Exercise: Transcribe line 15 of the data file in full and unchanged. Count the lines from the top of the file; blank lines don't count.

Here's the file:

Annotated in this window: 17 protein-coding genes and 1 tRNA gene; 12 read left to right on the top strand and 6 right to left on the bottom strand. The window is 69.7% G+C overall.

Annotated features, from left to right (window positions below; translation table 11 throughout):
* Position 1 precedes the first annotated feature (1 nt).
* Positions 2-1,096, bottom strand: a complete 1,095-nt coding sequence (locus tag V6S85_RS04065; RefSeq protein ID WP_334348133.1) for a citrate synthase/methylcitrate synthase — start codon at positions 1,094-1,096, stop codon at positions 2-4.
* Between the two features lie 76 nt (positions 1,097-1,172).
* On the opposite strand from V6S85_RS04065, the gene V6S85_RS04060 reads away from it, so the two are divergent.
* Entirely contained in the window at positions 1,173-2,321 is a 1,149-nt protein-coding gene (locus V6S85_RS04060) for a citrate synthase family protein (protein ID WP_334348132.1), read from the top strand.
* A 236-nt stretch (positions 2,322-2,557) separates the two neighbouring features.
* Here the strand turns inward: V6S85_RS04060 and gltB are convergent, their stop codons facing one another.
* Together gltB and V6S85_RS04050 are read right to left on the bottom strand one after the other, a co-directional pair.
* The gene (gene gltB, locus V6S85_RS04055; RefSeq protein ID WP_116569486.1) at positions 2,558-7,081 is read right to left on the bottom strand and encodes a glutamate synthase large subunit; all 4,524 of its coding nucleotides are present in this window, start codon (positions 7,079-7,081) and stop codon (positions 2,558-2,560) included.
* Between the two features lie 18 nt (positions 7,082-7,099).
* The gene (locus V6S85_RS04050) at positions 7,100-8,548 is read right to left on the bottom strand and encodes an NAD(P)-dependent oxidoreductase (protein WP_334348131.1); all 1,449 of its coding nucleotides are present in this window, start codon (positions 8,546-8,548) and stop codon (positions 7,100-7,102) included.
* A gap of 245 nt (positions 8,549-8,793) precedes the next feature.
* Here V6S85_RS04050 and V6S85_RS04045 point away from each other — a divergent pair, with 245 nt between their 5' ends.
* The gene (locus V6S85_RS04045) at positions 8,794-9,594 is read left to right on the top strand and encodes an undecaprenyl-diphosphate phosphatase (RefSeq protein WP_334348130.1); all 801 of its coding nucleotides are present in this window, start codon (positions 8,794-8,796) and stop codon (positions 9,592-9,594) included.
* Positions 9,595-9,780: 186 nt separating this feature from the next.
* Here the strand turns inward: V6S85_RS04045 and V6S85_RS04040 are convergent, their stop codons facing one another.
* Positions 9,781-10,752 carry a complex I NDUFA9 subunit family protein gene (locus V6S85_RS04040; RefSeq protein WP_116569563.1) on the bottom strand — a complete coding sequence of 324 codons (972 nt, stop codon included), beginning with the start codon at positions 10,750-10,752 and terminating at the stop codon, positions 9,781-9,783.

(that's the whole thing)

* Here V6S85_RS04050 and V6S85_RS04045 point away from each other — a divergent pair, with 245 nt between their 5' ends.